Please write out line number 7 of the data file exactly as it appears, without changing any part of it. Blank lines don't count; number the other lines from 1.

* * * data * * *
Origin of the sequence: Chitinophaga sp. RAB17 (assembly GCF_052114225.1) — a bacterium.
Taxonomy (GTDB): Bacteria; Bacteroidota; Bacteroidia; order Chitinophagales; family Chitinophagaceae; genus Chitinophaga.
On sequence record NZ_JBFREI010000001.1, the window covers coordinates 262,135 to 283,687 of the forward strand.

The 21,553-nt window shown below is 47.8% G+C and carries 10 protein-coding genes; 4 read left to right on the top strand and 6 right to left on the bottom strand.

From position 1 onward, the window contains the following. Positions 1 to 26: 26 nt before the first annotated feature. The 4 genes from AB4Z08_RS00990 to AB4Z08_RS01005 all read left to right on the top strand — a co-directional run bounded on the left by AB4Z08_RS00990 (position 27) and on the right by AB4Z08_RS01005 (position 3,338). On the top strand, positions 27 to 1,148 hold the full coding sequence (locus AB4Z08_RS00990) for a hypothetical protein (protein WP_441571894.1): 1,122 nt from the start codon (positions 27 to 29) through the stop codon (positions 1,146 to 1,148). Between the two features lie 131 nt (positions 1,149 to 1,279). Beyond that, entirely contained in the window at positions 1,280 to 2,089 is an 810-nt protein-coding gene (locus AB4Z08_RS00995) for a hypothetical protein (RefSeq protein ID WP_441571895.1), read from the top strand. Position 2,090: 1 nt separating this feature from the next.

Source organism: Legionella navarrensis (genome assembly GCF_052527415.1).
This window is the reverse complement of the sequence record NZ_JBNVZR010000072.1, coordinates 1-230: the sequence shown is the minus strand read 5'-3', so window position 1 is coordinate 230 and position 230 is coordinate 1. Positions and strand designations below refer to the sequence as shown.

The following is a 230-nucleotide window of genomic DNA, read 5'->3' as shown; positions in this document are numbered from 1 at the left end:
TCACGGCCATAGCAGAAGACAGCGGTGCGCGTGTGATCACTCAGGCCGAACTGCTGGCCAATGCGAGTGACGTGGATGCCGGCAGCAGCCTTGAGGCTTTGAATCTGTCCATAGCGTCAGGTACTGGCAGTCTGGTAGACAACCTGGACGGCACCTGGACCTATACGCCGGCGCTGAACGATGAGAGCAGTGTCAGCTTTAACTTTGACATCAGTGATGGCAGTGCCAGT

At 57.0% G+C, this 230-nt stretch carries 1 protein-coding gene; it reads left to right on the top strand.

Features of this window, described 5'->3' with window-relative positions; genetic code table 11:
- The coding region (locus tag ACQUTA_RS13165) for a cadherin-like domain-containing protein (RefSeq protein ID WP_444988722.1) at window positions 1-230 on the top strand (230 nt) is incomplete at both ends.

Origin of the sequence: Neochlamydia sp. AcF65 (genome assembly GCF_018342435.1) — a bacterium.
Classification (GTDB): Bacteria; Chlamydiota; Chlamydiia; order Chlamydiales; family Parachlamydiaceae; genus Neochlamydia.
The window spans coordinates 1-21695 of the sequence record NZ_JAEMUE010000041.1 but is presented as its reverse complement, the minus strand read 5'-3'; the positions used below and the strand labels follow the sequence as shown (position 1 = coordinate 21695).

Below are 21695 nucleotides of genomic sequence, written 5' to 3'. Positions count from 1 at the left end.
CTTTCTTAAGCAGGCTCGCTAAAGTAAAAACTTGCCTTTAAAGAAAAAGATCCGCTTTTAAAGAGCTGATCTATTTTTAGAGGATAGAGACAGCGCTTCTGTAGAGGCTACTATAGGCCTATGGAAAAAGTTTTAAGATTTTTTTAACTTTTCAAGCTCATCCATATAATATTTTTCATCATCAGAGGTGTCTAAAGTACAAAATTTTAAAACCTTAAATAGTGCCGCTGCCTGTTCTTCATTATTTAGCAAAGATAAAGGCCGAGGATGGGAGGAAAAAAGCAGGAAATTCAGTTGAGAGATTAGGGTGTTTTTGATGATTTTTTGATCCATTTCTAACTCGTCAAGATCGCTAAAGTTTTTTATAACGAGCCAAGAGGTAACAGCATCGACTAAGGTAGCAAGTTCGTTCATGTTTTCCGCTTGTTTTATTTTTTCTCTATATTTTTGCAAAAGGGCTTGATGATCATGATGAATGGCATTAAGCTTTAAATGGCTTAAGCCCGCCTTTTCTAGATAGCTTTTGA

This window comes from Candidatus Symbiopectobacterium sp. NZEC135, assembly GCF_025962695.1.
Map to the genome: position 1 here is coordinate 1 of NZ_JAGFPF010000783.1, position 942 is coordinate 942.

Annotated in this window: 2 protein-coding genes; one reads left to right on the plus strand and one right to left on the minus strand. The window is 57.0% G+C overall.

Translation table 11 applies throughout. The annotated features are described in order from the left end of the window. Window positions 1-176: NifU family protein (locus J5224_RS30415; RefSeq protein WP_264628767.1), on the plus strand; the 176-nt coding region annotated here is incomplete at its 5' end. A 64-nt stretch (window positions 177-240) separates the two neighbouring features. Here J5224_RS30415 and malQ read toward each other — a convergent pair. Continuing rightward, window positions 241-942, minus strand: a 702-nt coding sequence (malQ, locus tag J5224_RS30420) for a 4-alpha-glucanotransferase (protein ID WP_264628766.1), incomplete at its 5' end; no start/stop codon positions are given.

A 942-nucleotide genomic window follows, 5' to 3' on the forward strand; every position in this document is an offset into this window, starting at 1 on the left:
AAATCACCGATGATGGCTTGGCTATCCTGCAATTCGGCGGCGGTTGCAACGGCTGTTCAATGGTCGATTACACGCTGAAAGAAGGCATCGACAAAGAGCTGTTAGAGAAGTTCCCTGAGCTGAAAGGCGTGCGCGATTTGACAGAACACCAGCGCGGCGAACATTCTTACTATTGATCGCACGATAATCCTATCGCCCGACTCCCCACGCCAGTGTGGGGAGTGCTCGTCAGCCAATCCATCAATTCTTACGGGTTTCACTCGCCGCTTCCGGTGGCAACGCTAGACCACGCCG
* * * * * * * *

This window is the reverse complement of the sequence record NZ_JBNVZR010000072.1, coordinates 1-230: the sequence shown is the minus strand read 5'-3', so window position 1 is coordinate 230 and position 230 is coordinate 1. Positions and strand designations below refer to the sequence as shown.